By continuing to use the site you agree to our Privacy & Cookies policy

Your browser seems to have cookies disabled. For the best experience of this website, please enable cookies in your browser.


Your browser is no longer supported

For the best possible experience using our website we recommend you upgrade to a newer version or another browser.


Crizotinib neuroblastoma study 'very promising'

A new way of using a drug called crizotinib in combination with a second class of drugs to treat neuroblastoma has shown “very promising” results, scientists said.

Researchers at The Institute of Cancer Research in London used crizotinib with mTOR inhibitors to overcome the resistance of cancer cells, the paper published in the journal Cancer Cell revealed.

Early experience of crizotinib in the US, where it has already been licensed for use in adult cancers, indicates that tumours develop additional mutations in the ALK gene targeted by the drug and, ultimately, stop responding to the treatment.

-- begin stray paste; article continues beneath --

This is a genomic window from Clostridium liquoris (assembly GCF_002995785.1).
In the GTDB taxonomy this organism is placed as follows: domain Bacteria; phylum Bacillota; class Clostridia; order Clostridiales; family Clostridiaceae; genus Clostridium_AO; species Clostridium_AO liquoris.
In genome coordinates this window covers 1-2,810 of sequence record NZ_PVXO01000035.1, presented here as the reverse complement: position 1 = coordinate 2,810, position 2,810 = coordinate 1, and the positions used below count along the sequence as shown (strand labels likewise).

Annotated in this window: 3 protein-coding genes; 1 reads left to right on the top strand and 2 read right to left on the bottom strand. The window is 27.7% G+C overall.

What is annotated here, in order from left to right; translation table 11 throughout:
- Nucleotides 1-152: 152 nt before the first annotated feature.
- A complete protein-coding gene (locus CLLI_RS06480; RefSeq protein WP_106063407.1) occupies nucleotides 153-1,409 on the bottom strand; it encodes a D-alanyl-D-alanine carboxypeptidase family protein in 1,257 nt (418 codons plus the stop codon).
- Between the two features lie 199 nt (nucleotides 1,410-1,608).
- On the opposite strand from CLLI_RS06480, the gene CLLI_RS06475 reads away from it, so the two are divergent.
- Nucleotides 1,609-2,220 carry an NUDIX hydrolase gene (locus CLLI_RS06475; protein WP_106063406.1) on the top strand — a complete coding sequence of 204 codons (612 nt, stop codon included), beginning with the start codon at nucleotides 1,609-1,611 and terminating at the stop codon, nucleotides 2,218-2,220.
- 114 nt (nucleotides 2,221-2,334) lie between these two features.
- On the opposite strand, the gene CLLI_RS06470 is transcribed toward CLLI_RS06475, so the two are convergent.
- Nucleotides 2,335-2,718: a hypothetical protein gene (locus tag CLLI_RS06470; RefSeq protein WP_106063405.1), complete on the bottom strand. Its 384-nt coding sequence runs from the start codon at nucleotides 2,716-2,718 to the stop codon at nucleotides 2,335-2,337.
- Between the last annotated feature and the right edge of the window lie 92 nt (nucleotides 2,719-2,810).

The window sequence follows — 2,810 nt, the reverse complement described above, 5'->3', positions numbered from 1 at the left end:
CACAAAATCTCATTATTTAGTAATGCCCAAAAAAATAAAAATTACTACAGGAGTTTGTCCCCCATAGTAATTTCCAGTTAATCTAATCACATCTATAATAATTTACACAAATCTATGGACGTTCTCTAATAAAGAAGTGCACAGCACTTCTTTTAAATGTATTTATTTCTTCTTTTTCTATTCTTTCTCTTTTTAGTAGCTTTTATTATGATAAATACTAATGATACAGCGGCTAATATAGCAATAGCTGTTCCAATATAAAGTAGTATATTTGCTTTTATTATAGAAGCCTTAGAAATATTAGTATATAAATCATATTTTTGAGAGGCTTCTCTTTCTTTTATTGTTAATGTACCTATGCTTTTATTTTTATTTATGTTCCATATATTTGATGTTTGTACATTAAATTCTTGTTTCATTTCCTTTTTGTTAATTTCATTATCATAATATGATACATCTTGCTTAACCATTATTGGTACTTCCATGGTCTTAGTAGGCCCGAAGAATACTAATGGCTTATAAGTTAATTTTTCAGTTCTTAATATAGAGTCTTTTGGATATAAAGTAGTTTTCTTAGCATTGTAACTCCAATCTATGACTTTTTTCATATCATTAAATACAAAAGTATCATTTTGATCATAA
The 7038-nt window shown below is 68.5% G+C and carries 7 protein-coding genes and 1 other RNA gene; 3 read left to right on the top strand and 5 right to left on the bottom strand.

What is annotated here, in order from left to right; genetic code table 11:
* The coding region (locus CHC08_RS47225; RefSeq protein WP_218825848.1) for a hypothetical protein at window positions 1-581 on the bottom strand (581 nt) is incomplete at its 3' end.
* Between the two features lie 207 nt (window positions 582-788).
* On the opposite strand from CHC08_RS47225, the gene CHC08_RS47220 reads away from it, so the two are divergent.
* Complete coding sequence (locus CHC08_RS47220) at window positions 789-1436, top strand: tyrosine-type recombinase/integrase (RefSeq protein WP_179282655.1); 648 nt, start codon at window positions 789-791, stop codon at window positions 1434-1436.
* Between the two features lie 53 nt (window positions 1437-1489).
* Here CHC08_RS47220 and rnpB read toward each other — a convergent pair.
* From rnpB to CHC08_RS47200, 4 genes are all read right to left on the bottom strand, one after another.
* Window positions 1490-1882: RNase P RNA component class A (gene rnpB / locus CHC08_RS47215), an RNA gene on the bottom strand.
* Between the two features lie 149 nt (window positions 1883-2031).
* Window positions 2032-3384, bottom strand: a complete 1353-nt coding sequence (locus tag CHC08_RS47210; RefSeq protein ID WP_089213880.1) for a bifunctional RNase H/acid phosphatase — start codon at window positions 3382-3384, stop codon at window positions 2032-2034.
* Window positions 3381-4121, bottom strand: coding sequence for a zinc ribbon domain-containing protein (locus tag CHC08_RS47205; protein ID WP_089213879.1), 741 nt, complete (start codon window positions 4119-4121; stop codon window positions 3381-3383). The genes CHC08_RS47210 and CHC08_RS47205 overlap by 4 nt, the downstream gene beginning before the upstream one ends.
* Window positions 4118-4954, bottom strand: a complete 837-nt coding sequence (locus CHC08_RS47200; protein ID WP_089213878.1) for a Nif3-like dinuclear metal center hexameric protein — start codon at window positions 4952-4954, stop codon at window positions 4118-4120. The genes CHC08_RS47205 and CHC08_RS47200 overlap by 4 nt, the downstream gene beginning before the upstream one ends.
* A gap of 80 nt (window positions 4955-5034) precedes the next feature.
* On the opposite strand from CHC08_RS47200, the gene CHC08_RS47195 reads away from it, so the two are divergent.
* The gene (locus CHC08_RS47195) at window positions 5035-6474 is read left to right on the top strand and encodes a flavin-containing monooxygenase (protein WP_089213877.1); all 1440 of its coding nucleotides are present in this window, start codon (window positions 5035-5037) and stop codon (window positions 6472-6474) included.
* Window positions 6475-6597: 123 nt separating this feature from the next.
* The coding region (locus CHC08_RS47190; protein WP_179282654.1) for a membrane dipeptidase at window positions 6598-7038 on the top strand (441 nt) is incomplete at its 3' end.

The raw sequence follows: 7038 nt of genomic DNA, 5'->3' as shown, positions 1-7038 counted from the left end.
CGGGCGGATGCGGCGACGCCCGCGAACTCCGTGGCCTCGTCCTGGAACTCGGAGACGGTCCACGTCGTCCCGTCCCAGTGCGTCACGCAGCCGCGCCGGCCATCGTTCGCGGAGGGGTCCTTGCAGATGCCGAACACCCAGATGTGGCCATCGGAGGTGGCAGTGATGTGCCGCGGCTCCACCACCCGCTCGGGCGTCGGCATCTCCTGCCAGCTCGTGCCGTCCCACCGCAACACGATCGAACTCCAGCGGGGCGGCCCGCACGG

Senior author Dr Louis Chesler, leader of the neuroblastoma drug development team at The Institute of Cancer Research and honorary consultant at The Royal Marsden NHS Foundation Trust, described the results when using crizotinib with an mTOR inhibitor as “very promising”.

“Many mTOR inhibitors are already in adult clinical trials,” he added.

The research was led by The Institute of Cancer Research in collaboration with the Dana-Farber Cancer Institute and Children’s Hospital in Boston.

Have your say

You must sign in to make a comment.

Related Jobs

Sign in to see the latest jobs relevant to you!